Sunday, 3 July 2011

Le Roi et l'oiseau / The King and the Bird / The King and the Mockingbird

Le Roi et l'oiseau is widely considered a masterpiece of animation. Two things brought me to it. The first was reading about Norstein's The Overcoat, with its 20-year production time, which led to mentions of this film being in production from 1948-1980 - the project began when the studio Les Gémeaux was in a strong position, having been the only animation studio operating in occupied France during WWII, but stalled when they hit financial difficulties in 1950, with an unfinished version being released in 1952; a rights dispute ensued, stretching into the 70s, and then finally the film was finished from 1977 onwards. The second was, as with The Old Man and the Sea, the recommendations of Studio Ghibli, Miyazaki and Takahata having highly praised this animation as a great influence on them and released it in Japan as part of their Ghibli Museum Library collection.

It is a very strange, rather hallucinogenic film. It may be regarded as a classic, but there is a lot about it that is slapdash or defied explanation. On the other hand, there are also moments of great visual ingenuity, some genuinely hilarious humour and a very interesting meld of animation styles testament to the two very different periods in which it was made.

In the kingdom of Tachycardia, decadent King Charles (V+III=VIII)+VIII=XVI enjoys commissioning images in his likeness, while warring with a large bird who has his nest in the towers of his castle. The King managed to hunt and kill the bird’s wife, leaving him the single parent of four adorable chicks, but in return the sardonic bird torments him about his ugly cross-eyed face. One day the king commissions a new painting, dropping the unfortunate painter into a pit for making him cross-eyed and himself retouching it with nice normal eyes. For some reason, the works of art in the king’s bedroom come to life at night, including images of a chimneysweep and a shepherdess: here the story with its basis in Andersen comes to the fore, and these two paintings become the sympathetic lead characters of the film. They escape from their frames, but the painting of the king believes that the shepherdess ought to marry him so pursues them, on the way dropping the real king down one of his traps and taking his place. The couple evade capture for a time, with the help of the bird, until they descend to the lower city, right out of Metropolis. Here, apparently the king doesn’t care what damage he does, so he uses a giant robot to capture the heroes. The shepherdess is prepared for marriage while the sweep and the bird are forced into labour. Rebelling, they are thrown to the lions, but the bird and a blind organ-grinder from the lower city convince the lions to burst free and overcome the forces of the false king. All that remains is a climactic battle for the giant robot, and a final scene that may be quite an abrupt end to the film – but is one of its most iconic and memorable pieces of imagery.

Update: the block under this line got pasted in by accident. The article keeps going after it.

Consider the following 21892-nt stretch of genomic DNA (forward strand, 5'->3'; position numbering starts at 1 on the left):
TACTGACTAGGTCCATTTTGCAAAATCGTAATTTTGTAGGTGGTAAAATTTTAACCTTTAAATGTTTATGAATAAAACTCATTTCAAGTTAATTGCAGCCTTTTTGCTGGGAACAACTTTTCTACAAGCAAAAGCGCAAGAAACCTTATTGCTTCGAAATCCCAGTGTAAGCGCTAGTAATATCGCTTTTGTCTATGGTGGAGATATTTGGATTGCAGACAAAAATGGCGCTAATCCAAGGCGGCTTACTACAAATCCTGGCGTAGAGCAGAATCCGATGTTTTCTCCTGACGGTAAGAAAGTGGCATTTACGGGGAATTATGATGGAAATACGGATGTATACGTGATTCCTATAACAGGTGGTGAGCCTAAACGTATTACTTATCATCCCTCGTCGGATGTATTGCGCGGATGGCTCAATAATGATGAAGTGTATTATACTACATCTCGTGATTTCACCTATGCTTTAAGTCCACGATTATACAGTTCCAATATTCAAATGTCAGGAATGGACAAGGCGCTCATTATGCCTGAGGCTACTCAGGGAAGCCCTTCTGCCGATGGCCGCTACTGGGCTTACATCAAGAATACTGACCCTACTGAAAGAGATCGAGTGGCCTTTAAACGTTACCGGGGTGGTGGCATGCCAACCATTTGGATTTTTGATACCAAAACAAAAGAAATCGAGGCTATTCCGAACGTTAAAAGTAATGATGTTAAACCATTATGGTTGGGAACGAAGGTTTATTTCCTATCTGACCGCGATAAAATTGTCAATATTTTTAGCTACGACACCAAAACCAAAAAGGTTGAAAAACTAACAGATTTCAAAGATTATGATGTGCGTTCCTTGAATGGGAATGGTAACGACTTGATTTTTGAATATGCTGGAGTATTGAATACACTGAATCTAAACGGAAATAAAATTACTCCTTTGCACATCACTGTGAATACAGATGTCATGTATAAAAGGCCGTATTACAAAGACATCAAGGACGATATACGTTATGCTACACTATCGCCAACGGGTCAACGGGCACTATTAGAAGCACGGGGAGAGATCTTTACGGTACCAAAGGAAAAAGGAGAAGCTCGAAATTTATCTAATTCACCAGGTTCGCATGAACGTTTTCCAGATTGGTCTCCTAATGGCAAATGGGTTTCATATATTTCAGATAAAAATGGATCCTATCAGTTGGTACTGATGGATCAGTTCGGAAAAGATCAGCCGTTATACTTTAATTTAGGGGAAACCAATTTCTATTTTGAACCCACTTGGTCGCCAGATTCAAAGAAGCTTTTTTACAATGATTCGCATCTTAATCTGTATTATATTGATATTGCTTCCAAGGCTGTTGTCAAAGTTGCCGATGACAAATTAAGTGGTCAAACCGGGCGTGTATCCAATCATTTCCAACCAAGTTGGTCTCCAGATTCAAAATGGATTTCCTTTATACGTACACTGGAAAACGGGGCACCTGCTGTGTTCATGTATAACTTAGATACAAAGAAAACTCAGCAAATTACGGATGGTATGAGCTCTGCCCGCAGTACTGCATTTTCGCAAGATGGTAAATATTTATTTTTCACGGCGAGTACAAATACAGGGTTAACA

Visually, the film recalls nothing so much as Disney and Fleischer shorts from the 20s and 30s. Many frames have been drawn, given great fluidity to every movement, but the characters move almost without weight, and their movements have odd, jerky timing or can be hard to interpret. The identical policemen in particular have expressions right out of black-and-white Mickey Mouse and those little chicks have more than a little of Snow White’s fauna in them. Meanwhile, the king’s strange, languid movements are superbly idiosyncratic, and the bird himself has some wonderful moments. It’s sometimes possible to notice the jump from 40s to 70s in a single cut, but overall the film is remarkably coherent.

There is much that will stay with me forever. Some brilliant visual gags are on display, mostly surreal: in one scene that really made me laugh, the King has to open a series of traps to catch out his chief of police, and then unexpectedly zips off when his throne is converted into a bumpercar. The appearance of the chimneysweep surprised me, an extremely feminine boy I wouldn’t think would meet any ideals as a romantic lead in either the 40s or the 70s. And one scene, in which what appears to be a concertina with eyes and feet comes along, does a dance, and then is ignored and forgotten. I really cannot make sense of that sequence at all. I can accept that the king and guards might just be persuaded not to investigate a statue made of birds even if it was awkward, but that concertina really bewilders me.

There are numerous little curios here. What do those allusions to Hitler really signify? Why gondolas? Should the concept of the painting replacing the real king not have been given more recognition? But ultimately this is a freewheeling, rather bizarre animated fantasy, and somehow it feels like it would be fruitless to question it.

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